A Last Will and Testament is not the only estate planning tool at your disposal even though having a solid Will in place is important. According to Kiplinger, assets like life insurance policies and retirement accounts pass via beneficiary designations.
Much like your will, you must pay close, careful attention to beneficiary designations to ensure proper handling of your estate after you are gone. Here are a few common mistakes, and how you can avoid them.
Listing a minor family member as beneficiary
An heir cannot claim an asset until they are of legal age. As a result, naming a minor on accounts can lead to many legal headaches, including the need to establishing a guardianship. A guardian is court-appointed to oversee the finances of minors until they reach age 18. Instead of naming minor beneficiaries, consider creating trusts in your Will for the benefit of the minors. In this case, the trust retains assets, and a trustee you choose oversees them.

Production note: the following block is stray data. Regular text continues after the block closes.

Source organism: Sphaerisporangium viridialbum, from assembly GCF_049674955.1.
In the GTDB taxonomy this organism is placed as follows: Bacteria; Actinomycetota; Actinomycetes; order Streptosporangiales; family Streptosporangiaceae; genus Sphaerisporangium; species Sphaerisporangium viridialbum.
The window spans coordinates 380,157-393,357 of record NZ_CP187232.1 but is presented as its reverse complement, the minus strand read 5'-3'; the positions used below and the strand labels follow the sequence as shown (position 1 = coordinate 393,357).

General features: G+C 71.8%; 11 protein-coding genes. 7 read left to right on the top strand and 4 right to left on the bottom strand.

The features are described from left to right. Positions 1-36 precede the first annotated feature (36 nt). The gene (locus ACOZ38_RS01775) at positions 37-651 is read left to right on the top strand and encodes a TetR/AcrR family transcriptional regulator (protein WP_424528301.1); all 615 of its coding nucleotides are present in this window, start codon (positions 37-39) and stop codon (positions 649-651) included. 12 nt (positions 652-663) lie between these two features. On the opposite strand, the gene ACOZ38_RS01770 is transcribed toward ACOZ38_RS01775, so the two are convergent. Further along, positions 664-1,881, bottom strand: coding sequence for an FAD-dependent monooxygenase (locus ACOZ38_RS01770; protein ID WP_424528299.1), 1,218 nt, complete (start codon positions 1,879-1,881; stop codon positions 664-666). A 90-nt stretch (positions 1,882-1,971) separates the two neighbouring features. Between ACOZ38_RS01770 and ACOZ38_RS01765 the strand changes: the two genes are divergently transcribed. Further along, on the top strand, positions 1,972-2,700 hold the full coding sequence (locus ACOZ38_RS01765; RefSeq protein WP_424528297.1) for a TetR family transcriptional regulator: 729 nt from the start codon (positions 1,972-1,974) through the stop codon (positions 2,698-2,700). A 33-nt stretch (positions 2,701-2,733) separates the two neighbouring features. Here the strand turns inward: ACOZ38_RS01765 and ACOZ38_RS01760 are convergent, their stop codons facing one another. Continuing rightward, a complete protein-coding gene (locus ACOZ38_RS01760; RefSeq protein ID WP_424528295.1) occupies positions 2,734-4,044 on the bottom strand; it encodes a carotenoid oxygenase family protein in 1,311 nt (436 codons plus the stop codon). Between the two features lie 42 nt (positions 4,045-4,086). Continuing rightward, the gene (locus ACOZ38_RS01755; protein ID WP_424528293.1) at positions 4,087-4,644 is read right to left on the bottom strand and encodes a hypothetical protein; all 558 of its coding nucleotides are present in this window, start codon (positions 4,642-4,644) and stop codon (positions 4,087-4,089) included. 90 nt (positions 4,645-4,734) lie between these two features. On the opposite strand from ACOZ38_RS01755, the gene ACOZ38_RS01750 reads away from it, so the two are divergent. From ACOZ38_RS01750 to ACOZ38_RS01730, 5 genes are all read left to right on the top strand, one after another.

Forgetting to update forms and documents
Your estate plan should change right along with your life. For example, if you get divorced and have your former spouse named as a beneficiary, this information will remain until you make the change. As a result, you should review your documents any time your life changes drastically, such as after a divorce, new marriage, or the birth of a child. You should also review your estate plan every three to five years or so, just in case.
Not filling out beneficiary designations in the first place
If you fail to fill in any beneficiaries’ names, lots of issues will arise. When it comes to life insurance policies or retirement accounts, your estate receives the proceeds. Once the funds are in your estate, they are subject to the claims of your creditors. It is better on life insurance policies and retirement accounts to name beneficiaries or trust for minor beneficiaries.
No matter what your Will says, the court will defer to the information included on beneficiary designation forms should a dispute arise. As a result, they are an essential aspect of the estate planning process.